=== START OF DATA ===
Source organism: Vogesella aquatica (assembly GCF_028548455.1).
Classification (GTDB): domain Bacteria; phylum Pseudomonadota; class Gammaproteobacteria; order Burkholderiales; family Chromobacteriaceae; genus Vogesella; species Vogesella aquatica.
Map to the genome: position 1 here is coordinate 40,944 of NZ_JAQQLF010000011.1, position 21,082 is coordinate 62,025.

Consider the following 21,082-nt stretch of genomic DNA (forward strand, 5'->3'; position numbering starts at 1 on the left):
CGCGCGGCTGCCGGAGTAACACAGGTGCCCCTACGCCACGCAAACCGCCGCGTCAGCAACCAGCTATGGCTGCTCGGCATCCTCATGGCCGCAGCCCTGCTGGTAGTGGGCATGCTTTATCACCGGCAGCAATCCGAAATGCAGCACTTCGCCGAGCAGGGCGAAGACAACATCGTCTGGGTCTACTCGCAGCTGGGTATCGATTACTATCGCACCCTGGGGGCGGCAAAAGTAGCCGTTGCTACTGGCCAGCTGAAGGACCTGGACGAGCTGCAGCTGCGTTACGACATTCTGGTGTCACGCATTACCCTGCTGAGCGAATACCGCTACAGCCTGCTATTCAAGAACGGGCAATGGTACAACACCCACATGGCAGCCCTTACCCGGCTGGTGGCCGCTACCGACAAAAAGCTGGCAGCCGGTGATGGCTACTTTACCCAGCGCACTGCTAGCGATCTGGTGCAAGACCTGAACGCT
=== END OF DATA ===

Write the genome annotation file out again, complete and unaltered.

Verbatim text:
Source organism: Vogesella aquatica (assembly GCF_028548455.1).
Classification (GTDB): domain Bacteria; phylum Pseudomonadota; class Gammaproteobacteria; order Burkholderiales; family Chromobacteriaceae; genus Vogesella; species Vogesella aquatica.
Map to the genome: position 1 here is coordinate 40,944 of NZ_JAQQLF010000011.1, position 21,082 is coordinate 62,025.

Consider the following 21,082-nt stretch of genomic DNA (forward strand, 5'->3'; position numbering starts at 1 on the left):
CGCGCGGCTGCCGGAGTAACACAGGTGCCCCTACGCCACGCAAACCGCCGCGTCAGCAACCAGCTATGGCTGCTCGGCATCCTCATGGCCGCAGCCCTGCTGGTAGTGGGCATGCTTTATCACCGGCAGCAATCCGAAATGCAGCACTTCGCCGAGCAGGGCGAAGACAACATCGTCTGGGTCTACTCGCAGCTGGGTATCGATTACTATCGCACCCTGGGGGCGGCAAAAGTAGCCGTTGCTACTGGCCAGCTGAAGGACCTGGACGAGCTGCAGCTGCGTTACGACATTCTGGTGTCACGCATTACCCTGCTGAGCGAATACCGCTACAGCCTGCTATTCAAGAACGGGCAATGGTACAACACCCACATGGCAGCCCTTACCCGGCTGGTGGCCGCTACCGACAAAAAGCTGGCAGCCGGTGATGGCTACTTTACCCAGCGCACTGCTAGCGATCTGGTGCAAGACCTGAACGCT